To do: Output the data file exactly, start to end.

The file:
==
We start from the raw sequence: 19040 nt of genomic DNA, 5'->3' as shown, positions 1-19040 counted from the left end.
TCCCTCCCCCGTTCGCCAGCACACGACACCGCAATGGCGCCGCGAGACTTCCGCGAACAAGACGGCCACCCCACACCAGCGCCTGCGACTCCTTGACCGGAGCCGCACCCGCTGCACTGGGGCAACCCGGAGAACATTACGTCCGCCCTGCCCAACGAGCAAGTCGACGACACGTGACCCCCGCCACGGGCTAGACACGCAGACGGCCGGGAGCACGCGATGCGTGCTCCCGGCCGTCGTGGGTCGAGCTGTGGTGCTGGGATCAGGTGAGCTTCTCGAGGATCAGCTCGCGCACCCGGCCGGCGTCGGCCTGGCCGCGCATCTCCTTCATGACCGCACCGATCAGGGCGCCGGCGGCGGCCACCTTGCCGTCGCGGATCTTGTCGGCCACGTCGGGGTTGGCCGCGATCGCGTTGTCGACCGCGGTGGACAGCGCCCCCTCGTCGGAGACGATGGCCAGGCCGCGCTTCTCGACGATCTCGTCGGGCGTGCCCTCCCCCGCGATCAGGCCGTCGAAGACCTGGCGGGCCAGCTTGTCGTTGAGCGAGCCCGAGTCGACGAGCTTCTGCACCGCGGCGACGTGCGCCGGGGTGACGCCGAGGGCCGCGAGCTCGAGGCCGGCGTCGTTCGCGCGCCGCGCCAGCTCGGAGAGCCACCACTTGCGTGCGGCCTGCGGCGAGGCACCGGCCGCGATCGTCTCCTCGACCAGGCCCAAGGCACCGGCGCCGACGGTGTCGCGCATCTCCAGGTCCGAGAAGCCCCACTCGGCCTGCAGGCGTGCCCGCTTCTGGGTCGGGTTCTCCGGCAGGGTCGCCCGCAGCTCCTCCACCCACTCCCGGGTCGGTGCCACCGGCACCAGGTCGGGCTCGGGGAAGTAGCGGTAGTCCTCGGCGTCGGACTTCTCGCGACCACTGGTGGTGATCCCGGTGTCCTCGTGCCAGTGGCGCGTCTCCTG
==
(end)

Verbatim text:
We start from the raw sequence: 19040 nt of genomic DNA, 5'->3' as shown, positions 1-19040 counted from the left end.
TCCCTCCCCCGTTCGCCAGCACACGACACCGCAATGGCGCCGCGAGACTTCCGCGAACAAGACGGCCACCCCACACCAGCGCCTGCGACTCCTTGACCGGAGCCGCACCCGCTGCACTGGGGCAACCCGGAGAACATTACGTCCGCCCTGCCCAACGAGCAAGTCGACGACACGTGACCCCCGCCACGGGCTAGACACGCAGACGGCCGGGAGCACGCGATGCGTGCTCCCGGCCGTCGTGGGTCGAGCTGTGGTGCTGGGATCAGGTGAGCTTCTCGAGGATCAGCTCGCGCACCCGGCCGGCGTCGGCCTGGCCGCGCATCTCCTTCATGACCGCACCGATCAGGGCGCCGGCGGCGGCCACCTTGCCGTCGCGGATCTTGTCGGCCACGTCGGGGTTGGCCGCGATCGCGTTGTCGACCGCGGTGGACAGCGCCCCCTCGTCGGAGACGATGGCCAGGCCGCGCTTCTCGACGATCTCGTCGGGCGTGCCCTCCCCCGCGATCAGGCCGTCGAAGACCTGGCGGGCCAGCTTGTCGTTGAGCGAGCCCGAGTCGACGAGCTTCTGCACCGCGGCGACGTGCGCCGGGGTGACGCCGAGGGCCGCGAGCTCGAGGCCGGCGTCGTTCGCGCGCCGCGCCAGCTCGGAGAGCCACCACTTGCGTGCGGCCTGCGGCGAGGCACCGGCCGCGATCGTCTCCTCGACCAGGCCCAAGGCACCGGCGCCGACGGTGTCGCGCATCTCCAGGTCCGAGAAGCCCCACTCGGCCTGCAGGCGTGCCCGCTTCTGGGTCGGGTTCTCCGGCAGGGTCGCCCGCAGCTCCTCCACCCACTCCCGGGTCGGTGCCACCGGCACCAGGTCGGGCTCGGGGAAGTAGCGGTAGTCCTCGGCGTCGGACTTCTCGCGACCACTGGTGGTGATCCCGGTGTCCTCGTGCCAGTGGCGCGTCTCCTG